* ½ (out of four)

The first rule of improvisation, pre-teen aspiring actress Maggie informs us, is never to shoot down an idea. Always accept another’s suggestion. Run with it. Make the most out of it. That’s the key to success. As Maggie spews this wisdom onscreen, it’s hard not to interpret her remarks as a veiled and subtle plea from the filmmakers to the audience itself, asking viewers to make the most out of whatever they are given, no matter how lousy, uninspired, or preposterous it may be. Indeed, Just Go With It is clearly hoping audiences will follow the advice found in the film’s title. Surely enough, only the most gracious and forgiving viewers will enjoy the few laughs that Just Go With It can provide.

Just Go With It is a romantic comedy starring Adam Sandler, Jennifer Aniston, and new to the silver screen, Brooklyn Decker and her breasts. Sandler plays Danny Maccabee, a 40-something plastic surgeon who lures college-aged girls to his bed by playing the sensitive victim in a fabricated marriage gone sour. Aniston plays Katherine, Danny’s nurse, who knows her employer’s schemes and derides him for them, but only in a friendly and none-too-serious way. Danny’s ruse has proven quit successful over the years, but problems arise after the surgeon meets and fairly immediately sleeps with Palmer (played by Decker and her breasts), the 23-year-old blonde bombshell with whom he feels a genuine connection. Coincidentally, Danny didn’t pretend to be married with Palmer, and yet she happens upon his prop wedding ring—the lone relic of a broken-off engagement years earlier—and won’t accept that he’s single. Not wanting to miss out on the chance to develop things with Palmer, Danny enlists Katherine to pretend to be his wife and prove to Palmer that she and he are on the brink of divorce. Katherine’s two children, Maggie (Bailee Madison) and Michael (Griffin Gluck), unwittingly enter the picture, as does Danny’s goofy friend Eddie (Nick Swardson), who acts as Katherine’s extramarital love interest. The rest, as they say, is clich├ęd history.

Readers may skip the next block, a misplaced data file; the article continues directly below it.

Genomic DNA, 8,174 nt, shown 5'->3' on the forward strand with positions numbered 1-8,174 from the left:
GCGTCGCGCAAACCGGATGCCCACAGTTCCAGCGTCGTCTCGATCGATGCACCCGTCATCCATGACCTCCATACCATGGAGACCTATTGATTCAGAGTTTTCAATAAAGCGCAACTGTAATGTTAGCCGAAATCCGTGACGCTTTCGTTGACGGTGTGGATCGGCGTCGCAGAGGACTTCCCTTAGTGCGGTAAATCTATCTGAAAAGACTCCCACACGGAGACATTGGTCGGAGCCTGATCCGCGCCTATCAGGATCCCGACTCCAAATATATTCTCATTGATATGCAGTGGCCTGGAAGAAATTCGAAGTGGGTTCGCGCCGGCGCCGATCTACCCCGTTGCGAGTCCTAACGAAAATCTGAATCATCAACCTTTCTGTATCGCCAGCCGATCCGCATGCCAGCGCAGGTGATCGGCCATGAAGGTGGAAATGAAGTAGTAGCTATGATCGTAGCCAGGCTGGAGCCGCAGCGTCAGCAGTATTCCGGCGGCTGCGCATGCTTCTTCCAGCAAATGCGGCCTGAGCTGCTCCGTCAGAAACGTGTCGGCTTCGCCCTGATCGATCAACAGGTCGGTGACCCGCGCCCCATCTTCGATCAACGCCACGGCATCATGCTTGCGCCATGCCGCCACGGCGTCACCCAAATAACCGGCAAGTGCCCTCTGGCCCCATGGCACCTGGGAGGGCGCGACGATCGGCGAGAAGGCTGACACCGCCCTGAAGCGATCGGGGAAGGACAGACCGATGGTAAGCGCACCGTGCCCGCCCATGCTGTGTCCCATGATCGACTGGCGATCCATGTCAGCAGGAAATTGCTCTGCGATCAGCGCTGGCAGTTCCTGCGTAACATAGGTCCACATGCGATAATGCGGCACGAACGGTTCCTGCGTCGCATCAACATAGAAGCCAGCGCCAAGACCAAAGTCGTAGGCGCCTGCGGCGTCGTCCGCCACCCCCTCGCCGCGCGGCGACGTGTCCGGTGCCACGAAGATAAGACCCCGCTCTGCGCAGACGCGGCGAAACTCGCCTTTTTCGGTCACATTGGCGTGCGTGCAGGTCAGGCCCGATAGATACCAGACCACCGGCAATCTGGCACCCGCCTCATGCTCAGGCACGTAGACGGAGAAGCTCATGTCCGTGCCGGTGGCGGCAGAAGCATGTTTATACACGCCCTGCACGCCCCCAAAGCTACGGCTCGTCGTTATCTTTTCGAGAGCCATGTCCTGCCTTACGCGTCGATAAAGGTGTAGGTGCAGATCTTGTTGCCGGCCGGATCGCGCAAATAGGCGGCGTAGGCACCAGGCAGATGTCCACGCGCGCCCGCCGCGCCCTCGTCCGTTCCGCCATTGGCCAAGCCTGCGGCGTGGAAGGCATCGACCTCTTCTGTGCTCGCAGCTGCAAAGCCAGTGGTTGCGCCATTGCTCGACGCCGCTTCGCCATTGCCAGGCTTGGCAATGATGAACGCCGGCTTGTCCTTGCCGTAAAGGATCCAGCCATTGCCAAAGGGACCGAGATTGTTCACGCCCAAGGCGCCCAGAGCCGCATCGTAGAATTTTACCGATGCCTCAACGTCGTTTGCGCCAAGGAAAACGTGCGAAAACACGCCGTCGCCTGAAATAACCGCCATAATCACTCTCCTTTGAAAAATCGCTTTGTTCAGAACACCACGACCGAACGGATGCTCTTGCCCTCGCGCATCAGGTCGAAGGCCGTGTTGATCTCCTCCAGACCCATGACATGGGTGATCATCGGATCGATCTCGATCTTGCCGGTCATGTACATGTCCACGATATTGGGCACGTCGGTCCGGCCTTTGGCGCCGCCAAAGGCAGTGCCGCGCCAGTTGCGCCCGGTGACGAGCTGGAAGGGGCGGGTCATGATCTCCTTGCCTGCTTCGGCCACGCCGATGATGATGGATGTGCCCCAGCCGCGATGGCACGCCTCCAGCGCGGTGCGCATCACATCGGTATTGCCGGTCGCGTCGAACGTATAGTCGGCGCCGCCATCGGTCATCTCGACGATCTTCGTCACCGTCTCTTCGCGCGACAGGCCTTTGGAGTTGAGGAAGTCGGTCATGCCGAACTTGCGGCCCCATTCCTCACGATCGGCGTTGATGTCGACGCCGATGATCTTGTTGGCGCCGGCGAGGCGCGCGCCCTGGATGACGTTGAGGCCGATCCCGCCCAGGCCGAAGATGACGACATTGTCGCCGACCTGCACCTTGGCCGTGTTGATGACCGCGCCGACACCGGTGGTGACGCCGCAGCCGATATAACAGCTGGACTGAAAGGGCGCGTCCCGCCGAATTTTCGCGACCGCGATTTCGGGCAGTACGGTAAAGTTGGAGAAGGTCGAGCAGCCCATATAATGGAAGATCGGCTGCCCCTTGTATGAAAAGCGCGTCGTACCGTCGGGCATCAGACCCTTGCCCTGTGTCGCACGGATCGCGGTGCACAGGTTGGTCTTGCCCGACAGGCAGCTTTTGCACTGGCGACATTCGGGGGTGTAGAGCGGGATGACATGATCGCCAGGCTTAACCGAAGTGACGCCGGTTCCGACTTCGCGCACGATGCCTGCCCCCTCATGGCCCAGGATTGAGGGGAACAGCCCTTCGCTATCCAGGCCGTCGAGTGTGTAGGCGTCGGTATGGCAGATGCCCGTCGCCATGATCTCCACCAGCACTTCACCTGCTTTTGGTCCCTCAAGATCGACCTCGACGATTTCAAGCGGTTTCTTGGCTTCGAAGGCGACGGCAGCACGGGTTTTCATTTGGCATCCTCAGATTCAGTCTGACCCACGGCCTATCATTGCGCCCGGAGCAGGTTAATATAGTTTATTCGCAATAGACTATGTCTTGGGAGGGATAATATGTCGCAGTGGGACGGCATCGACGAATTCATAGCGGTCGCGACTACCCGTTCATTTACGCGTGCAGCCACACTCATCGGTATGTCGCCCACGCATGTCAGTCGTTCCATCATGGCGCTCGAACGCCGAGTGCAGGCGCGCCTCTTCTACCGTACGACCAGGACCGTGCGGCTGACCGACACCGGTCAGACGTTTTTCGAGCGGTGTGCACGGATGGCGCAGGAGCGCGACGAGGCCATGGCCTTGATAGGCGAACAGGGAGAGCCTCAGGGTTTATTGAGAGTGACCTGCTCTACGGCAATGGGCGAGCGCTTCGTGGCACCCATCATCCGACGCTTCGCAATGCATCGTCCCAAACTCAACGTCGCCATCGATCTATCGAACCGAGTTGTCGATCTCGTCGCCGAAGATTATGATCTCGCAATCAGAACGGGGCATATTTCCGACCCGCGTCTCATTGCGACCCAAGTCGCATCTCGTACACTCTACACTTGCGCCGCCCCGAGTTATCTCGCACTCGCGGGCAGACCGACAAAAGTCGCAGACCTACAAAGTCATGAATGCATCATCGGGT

Just Go With It treads so much familiar territory that it’s hard to say anything novel about it, even in criticism. Thankfully, a rather fitting analogy can be found in the movie’s soundtrack, which is comprised almost entirely of “mash-ups.” For those who don’t know, a “mash-up” is where various parts of several extant songs are blended together, resulting in a new mix of old material, something akin to a musical collage. Creatively speaking, Just Go With It is about the same—there is nothing new here, but the jokes and plot lines have been shuffled up enough to become, technically, a new film. If that weren’t intellectually insulting enough, the film should also offend those viewers who have grown tired (as I have) of stereotypical gender roles. Is it really funny to see men drooling over a woman in a bikini when it’s been done infinitely many times over the last 40 years of filmmaking? Are we really supposed to be charmed by Danny, who’s not even painted as much of a villain but should probably have countless STDs at this point? These things offend me much more than, say, the explicit sex of Blue Valentine. But that’s me. I feel especially disappointed with Aniston, whom I believe should be ashamed of her participation here—not because she’s starring in a frivolous rom-com, but because she’s starred in something that is degrading of her as an artist. Sandler can do better, but at least we’re familiar with his penchant for vulgarity and stupidity. Decker and her breasts are probably quite at home here, but so much for having a woman’s supposed attractiveness amount to anything more than her cup size and the amount of skin she is willing to keep bared at all times.